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SWAGGER, NOT STYLE

The worldwide headquarters and hindquarters of freelance writer Chris Klimek

Live Last Night: Elvis Costello & The Sugarcanes

Chris Klimek

Elvis Costello 2009No matter how many Will Ferrell flicks or Stephen Colbert Christmas specials Elvis Costello turns up in, the circa 1978 image of him as the logorheic and self-immolating Angry Young Man endures.

But in the latter two-thirds of his wildly eclectic career, he’s evolved into something more like the Martin Scorcese of music, as much a historian and curator as he is an original artist. Some would extend the Scorcese comparison to say that critics overpraise Elvis’s latter-day stuff out of affection for the more direct (and popular) work he did in the 70s and 80s. (And they’re wrong.) But nobody could deny his generosity as a live performer.

Last night as in several summers past, The Artist Formerly Known as Declan Patrick Aloysius MacManus indulged that curatorial impulse in an ingratiating and wide-ranging set at Wolf Trap. And as in the past, he brought along some estimable backup. The retinue of roots-music ringers included harmony singer/guitarist Jim Lauderdale, fiddler Stuart Duncan, and dobro player Jerry Douglas. It’s the same crew from Elvis’s just-released Secret, Profane & Sugarcane, a disarmingly ramshackle slice of Americana that finds Elvis at his headiest and goose-iest all at once.

Given that there were more chops onstage than in Jackie Chan’s entire filmography, the show was light on solos. Though the players had the dexterity and chemistry you’d expect, as a band they sometimes seemed too timid, as though determined not to upstage the songs.

But these songs — 31 of them — hold their own. The 155-minute set included most of the new disc, naturally. But as usual with this Elvis, it was the game of which cover versions he’d attempt, not to mention which oldies and oddities he’d resurrect from his own crazy-thick songbook, that gave the evening a delightful air of surprise.

Prof. MacManus’s music appreciation course included chestnuts from Hoagy Carmichael & Harold Adamson (“My Resistance Is Low”), Merle Haggard (“Tonight the Bottle Let Me Down”), and Lou Reed (“Femme Fatale,” in an arrangement decidedly more celebratory than the aching original). And that was just in the first half-dozen songs. Later, there would a be a dusty “Friend of the Devil.” And the two songs Elvis wrote for Johnny Cash.* And one he wrote with Loretta Lynn.** “She came out with a big box labeled ‘Songs,’ so I knew she meant business,” reminisced Elvis.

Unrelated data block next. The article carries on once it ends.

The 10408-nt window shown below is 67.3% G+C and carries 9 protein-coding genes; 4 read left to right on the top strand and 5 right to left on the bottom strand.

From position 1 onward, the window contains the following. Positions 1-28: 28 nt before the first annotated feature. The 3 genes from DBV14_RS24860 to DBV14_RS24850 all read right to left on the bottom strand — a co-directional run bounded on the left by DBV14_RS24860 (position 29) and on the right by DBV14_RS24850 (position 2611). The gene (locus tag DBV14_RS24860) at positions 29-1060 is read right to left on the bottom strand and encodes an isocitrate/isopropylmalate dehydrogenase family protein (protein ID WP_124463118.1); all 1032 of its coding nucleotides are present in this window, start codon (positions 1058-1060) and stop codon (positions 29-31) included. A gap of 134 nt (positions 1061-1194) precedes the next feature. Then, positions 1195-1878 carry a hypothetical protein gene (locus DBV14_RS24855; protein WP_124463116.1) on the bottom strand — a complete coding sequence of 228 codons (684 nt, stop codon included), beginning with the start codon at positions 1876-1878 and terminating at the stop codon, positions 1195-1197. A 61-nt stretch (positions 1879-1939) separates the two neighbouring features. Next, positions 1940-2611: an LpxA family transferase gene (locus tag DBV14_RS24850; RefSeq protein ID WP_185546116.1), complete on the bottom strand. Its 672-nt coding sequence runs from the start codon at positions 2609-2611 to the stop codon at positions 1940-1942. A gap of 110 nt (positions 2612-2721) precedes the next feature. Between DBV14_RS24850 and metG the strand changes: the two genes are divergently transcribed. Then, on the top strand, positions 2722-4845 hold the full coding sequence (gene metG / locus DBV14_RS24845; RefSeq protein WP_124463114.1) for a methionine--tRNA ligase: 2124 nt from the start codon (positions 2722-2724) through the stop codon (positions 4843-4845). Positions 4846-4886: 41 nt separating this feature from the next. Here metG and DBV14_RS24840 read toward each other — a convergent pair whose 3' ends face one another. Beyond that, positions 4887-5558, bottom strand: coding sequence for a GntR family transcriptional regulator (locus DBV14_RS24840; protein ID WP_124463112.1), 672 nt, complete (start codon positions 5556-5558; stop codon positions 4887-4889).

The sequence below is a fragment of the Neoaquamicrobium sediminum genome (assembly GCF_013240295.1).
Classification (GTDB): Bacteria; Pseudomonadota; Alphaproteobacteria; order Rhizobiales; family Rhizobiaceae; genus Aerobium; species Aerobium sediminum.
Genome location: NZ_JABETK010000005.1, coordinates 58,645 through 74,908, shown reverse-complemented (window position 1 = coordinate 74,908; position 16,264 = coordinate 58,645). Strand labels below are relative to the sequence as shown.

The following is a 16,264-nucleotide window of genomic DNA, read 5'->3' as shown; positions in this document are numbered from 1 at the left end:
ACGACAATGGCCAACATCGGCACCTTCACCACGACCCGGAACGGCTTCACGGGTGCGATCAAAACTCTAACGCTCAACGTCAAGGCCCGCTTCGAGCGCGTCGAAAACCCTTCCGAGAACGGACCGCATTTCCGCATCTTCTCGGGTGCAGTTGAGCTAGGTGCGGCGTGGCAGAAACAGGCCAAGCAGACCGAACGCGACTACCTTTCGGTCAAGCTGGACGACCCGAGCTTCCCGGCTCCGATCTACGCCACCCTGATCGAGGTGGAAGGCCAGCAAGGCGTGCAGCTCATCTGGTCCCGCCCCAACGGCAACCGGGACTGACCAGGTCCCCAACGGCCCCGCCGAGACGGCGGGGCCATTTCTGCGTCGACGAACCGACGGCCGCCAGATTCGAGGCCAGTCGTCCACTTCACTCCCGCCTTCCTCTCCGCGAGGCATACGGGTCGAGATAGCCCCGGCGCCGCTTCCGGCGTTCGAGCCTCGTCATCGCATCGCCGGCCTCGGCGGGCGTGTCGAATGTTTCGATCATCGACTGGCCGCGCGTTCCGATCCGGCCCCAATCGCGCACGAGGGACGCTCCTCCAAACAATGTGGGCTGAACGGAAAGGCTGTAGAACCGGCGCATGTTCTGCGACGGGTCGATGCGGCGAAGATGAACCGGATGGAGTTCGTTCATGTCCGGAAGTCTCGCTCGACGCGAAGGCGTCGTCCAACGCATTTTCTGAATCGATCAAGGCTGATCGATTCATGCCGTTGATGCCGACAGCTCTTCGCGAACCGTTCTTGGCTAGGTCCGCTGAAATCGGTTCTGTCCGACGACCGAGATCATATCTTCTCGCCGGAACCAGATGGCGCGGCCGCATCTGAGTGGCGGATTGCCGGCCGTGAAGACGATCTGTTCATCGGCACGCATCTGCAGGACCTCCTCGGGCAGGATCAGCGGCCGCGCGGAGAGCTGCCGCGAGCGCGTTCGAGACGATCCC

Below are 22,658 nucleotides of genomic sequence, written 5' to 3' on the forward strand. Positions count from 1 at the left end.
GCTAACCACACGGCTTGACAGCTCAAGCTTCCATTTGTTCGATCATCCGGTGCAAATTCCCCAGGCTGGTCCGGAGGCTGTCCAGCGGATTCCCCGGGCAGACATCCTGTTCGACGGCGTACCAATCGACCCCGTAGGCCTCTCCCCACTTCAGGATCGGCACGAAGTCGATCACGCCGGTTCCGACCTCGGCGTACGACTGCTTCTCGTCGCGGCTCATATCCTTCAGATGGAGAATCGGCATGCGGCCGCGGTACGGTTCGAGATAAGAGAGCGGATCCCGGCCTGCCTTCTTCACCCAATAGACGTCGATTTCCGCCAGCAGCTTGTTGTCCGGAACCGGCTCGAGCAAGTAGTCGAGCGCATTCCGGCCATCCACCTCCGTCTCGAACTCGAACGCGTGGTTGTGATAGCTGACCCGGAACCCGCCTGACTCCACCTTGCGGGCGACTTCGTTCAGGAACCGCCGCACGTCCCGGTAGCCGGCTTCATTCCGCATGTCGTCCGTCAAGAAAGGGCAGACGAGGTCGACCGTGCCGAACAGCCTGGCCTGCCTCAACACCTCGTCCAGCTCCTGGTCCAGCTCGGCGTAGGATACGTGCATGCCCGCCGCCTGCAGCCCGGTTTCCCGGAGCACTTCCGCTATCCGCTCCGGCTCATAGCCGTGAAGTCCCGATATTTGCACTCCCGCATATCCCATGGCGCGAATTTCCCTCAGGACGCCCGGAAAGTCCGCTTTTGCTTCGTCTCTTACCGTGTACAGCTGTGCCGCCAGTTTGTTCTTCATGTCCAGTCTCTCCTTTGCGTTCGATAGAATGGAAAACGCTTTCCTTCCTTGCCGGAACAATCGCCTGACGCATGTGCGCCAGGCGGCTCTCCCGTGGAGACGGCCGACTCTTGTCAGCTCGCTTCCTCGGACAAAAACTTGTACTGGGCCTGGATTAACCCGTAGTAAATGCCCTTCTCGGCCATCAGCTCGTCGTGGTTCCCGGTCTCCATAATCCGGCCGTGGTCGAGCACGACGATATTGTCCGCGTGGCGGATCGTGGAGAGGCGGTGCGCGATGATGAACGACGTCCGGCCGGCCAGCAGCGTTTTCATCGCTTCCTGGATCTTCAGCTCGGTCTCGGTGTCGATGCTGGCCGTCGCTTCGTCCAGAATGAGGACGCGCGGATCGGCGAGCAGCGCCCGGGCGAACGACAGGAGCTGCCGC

Elvis, of course, is a songwriting heavyweight his own self, and the vintage material he chose to adapt to the old-timey idiom came largely from his 1977 debut, My Aim Is True, and from a prior full-on foray into roots, 1986’s King of America.

Rarities? Check: "They'll Never Take Her Love from Me," his single with fellow Coward Brother and Sugarcane/King of America producer T-Bone Burnett. Or how about “American Without Tears No. 2,” which duplicates the original’s melody but offers a sequel in the lyrics? Maybe only four people in the house could identify it, but Elvis had persuaded most of the lawn to sing along by the end. After that, getting them to sing “(The Angels Wanna Wear My) Red Shoes” was a cinch.

Another crowd-pleaser was “Sulphur to Sugarcane,” the most light-hearted and hummable of the new songs. It didn't hurt that the tune name-checks Virginia, along with enough second-and-third-tier cities (Sorry, Worcester, Mass!) to be a Hold Steady song, if only it had a few more references to Adderall.

The evening wasn’t perfect. It took half the show to get the sound mix right, and with all-acoustic instrumentation, you couldn’t not notice. Perhaps because it was his third marathon concert in as many nights, Elvis suffered some weakness in the pipes. Like a true pro, he apologized only once, pleading “New York air.” And he rebounded nicely for the hour’s worth of encores we’ve come to expect from him.

A shorter version of this review appears on Post Rock.

*"Hidden Shame," which Johnny recorded, and "Complicated Shadows," which he didn't. But Johnny did cover Elvis's "The Big Light," which Elvis did not write explicitly for him.

**Elvis teased us -- okay, me -- with a couple of song titles from the Loretta-Elvis sessions: "Pardon Me, Madam, My Name Is Eve," which nobody in the audience seemed to recognize as a song he had already released, on last year's little-heard Momofuku. The other title sounded more intriguing: "Thank God for Jesus."

Elvis Costello & The Sugarcanes at Wolf Trap, Thursday, June 11, 2009

The Setlist

01 My Resistance Is Low (Hoagy Carmichael & Harold Adamson) 02 All-Time Doll 03 Tonight the Bottle Let Me Down (Merle Haggard) 04 Down Among the Wine and Spirits 05 Our Little Angel 06 Femme Fatale (Lou Reed) 07 I Felt the Chill 08 Hidden Shame 09 The Delivery Man 10 The Butcher's Boy (traditional) 11 Blame It on Cain 12 Indoor Fireworks 13 Condemned Man (as-yet-unrecorded; title tentative) 14 Friend of the Devil (Grateful Dead) 15 She Handed Me a Mirror 16 Every Day I Write the Book 17 Five Small Words (as-yet-unrecorded; title tentative) 18 She Was No Good 19 Little Palaces 20 Complicated Shadows 21 Brilliant Mistake

    ENCORE 1

22 Red Cotton 23 The Crooked Line 24 American Without Tears No. 2 (Twilight version) 25 (The Angels Wanna Wear My) Red Shoes

    ENCORE 2

26 Sulphur to Sugarcane 27 The Race Is On (Don Rollins) 28 Alison / He'll Have to Go

    ENCORE 3

29 They'll Never Take Her Love from Me 30 (What's So Funny 'Bout) Peace, Love and Understanding? (Nick Lowe) 31 The Scarlet Tide

The Band

Mike Compton - mandolin Dennis Crouch - double bass Jerry Douglas - dobro Stuart Duncan - fiddle Jim Lauderdale - harmony vocals, guitar Jeff Taylor - accordion Elvis - lead vocal, guitar